June 26, 2018 Read More →

Michigan sees solar potential in contaminated properties

Energy News Network:

Michigan officials are exploring the potential for solar energy projects on tax-forfeited properties where there is no interest from developers for other uses. A state land bank in Michigan owns more than 4,500 properties that were obtained through tax foreclosure. Many of them are undesirable due to contamination.

“What makes solar such a great solution is there is very little disruption to the land” that would cause contamination to spread, said Josh Burgett, director of Michigan Land Bank Fast Track Authority.

Many of the sites aren’t suitable for solar, such as the nearly 1,500 parcels around Detroit, because they are too small, scattered or in residential neighborhoods. But officials have identified about 40 properties in the state land bank’s inventory where renewable energy might be the best use.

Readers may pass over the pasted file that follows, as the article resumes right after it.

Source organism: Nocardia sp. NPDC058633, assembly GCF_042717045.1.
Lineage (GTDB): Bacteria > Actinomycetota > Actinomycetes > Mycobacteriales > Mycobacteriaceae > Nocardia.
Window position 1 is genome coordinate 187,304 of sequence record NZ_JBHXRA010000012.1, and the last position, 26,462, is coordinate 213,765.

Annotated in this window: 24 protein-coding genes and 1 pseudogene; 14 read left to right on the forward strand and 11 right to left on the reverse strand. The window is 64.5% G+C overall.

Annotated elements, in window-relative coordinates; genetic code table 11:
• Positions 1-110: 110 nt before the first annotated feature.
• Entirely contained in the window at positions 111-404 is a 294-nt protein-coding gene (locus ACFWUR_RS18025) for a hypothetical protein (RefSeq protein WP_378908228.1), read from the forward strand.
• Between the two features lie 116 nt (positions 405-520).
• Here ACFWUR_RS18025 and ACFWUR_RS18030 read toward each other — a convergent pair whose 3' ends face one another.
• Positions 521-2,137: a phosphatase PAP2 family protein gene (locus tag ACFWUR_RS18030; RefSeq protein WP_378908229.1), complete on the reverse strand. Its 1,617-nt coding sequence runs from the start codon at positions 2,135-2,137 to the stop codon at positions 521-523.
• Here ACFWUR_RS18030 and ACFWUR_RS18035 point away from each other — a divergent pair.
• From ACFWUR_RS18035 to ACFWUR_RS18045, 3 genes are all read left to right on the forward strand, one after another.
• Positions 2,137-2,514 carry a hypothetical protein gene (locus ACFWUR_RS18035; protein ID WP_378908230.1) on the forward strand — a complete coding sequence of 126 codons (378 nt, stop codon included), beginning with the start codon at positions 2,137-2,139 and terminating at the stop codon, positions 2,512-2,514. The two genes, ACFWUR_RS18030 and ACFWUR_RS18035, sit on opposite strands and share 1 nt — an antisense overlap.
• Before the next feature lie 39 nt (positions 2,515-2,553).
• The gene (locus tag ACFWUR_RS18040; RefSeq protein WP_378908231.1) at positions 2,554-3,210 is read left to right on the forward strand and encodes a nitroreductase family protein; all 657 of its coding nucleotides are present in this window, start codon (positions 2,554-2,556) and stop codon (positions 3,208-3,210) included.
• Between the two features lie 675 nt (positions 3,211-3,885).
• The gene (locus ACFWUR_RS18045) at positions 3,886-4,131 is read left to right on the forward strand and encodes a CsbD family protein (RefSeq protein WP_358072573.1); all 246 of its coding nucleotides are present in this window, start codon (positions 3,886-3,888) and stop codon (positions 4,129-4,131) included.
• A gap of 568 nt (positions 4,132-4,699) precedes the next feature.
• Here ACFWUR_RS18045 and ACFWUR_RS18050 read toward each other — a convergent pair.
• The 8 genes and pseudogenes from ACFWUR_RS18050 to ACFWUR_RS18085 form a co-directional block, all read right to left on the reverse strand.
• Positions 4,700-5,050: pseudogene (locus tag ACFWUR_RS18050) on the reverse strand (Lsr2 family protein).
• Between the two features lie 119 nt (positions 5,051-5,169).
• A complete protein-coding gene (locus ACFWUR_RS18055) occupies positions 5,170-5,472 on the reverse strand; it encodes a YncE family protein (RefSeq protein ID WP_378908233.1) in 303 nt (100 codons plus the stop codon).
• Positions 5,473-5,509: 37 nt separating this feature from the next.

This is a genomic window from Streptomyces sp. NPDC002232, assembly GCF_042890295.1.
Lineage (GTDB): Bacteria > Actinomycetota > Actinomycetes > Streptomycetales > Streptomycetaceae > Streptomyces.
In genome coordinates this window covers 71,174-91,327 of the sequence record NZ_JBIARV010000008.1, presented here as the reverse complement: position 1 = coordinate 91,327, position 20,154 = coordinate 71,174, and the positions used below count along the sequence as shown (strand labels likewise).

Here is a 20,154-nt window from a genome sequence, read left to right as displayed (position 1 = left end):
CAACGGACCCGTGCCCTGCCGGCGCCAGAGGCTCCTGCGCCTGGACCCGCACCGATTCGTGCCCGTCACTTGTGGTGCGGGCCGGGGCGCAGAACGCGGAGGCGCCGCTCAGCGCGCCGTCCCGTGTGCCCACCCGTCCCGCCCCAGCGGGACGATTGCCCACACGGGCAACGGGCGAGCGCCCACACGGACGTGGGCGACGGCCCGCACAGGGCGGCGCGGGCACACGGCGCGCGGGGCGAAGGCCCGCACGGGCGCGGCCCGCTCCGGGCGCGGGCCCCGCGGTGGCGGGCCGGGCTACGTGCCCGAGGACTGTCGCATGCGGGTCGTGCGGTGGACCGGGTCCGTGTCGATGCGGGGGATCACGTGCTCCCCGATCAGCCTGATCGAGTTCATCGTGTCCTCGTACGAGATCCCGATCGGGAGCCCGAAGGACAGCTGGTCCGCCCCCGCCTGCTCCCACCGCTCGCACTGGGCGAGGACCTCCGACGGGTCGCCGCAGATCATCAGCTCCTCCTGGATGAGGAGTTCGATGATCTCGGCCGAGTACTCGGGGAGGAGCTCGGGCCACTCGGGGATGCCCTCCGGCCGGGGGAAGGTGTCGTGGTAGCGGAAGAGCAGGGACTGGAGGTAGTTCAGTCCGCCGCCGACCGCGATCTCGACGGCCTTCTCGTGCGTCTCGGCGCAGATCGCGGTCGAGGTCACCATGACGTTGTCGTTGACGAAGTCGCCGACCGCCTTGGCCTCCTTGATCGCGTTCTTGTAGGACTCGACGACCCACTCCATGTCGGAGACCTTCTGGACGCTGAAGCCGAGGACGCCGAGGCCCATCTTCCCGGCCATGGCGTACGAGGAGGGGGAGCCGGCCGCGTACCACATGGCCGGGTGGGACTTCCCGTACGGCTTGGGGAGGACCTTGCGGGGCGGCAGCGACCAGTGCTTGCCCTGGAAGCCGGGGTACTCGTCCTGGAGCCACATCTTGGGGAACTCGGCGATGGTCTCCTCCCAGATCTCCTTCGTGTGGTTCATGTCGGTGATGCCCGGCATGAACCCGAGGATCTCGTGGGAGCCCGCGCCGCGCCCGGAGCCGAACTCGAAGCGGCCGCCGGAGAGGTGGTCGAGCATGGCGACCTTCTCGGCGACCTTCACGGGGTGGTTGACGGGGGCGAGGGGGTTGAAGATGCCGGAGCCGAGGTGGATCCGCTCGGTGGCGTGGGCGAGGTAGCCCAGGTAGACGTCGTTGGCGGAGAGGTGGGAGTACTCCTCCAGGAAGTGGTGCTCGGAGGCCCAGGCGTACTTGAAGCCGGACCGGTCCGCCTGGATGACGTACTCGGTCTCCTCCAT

The Center for Community Progress, founded by Michigan Congressman Dan Kildee, estimates there are 170 land banks across the U.S., with the greatest number in Michigan, Ohio and New York. Michigan has land banks in 40 counties and the city of Detroit.

If Michigan governmental units decline to buy tax foreclosures, properties go to public auction twice. If they remain unsold and declined again, they are transferred to a land bank. In Michigan, the entire tax foreclosure process takes three years.

So far, no solar developments have taken place on land bank-owned properties in Michigan, but Burgett and others are optimistic that might change, especially in light of Consumers Energy’s announcement this month that it will seek to develop more than 6,000 megawatts of solar by 2040.

More: In Michigan, unwanted properties could see new life with solar projects

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